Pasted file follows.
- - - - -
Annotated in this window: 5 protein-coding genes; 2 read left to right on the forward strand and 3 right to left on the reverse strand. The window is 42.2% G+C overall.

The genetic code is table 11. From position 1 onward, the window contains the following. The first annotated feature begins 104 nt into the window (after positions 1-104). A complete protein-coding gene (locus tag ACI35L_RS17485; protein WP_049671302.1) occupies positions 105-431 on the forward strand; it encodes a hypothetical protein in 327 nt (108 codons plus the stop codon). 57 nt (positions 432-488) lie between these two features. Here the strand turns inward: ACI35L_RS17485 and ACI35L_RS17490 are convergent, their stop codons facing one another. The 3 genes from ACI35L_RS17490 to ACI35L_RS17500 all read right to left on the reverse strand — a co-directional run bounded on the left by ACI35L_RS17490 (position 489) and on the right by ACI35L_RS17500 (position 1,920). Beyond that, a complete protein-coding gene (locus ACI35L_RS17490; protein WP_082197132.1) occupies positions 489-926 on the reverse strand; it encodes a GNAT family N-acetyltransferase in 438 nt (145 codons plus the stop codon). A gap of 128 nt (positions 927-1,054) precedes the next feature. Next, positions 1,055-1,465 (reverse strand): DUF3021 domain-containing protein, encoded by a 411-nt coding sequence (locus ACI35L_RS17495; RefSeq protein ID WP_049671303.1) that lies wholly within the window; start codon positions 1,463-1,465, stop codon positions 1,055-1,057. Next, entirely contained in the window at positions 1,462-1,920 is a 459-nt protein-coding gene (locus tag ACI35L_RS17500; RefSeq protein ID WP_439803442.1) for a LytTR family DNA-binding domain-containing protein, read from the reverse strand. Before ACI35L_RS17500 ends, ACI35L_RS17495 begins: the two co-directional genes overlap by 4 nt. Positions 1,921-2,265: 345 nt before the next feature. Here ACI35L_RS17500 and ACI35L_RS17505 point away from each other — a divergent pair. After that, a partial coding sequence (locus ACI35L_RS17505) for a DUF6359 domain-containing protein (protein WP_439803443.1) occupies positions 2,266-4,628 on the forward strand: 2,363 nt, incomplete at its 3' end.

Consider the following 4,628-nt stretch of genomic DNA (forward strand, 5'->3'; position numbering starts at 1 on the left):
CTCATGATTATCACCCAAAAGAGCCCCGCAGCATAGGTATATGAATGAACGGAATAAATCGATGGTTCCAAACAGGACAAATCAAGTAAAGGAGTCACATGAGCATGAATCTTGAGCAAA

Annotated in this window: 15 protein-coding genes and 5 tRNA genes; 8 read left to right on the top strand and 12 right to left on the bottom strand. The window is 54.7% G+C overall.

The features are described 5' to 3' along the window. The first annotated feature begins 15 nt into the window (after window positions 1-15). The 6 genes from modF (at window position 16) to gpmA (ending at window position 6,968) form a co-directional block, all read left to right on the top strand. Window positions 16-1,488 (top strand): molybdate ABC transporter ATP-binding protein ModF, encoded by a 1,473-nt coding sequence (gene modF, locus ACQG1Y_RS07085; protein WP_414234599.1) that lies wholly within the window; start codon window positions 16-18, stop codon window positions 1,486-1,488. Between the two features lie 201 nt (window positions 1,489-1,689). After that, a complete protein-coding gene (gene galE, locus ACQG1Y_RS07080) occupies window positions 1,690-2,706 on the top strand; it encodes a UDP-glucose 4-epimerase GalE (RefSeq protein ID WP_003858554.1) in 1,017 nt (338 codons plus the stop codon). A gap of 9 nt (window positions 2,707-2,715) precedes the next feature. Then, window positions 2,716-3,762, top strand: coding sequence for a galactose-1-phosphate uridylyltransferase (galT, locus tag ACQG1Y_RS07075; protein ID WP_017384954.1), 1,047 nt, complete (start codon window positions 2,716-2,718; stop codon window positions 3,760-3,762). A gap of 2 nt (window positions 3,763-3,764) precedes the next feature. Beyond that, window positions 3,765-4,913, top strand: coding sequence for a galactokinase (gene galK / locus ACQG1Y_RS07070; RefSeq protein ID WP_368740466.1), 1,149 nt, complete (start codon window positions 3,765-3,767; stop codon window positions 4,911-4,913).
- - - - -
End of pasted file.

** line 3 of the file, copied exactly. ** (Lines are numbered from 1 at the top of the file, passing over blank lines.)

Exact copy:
Consider the following 4,628-nt stretch of genomic DNA (forward strand, 5'->3'; position numbering starts at 1 on the left):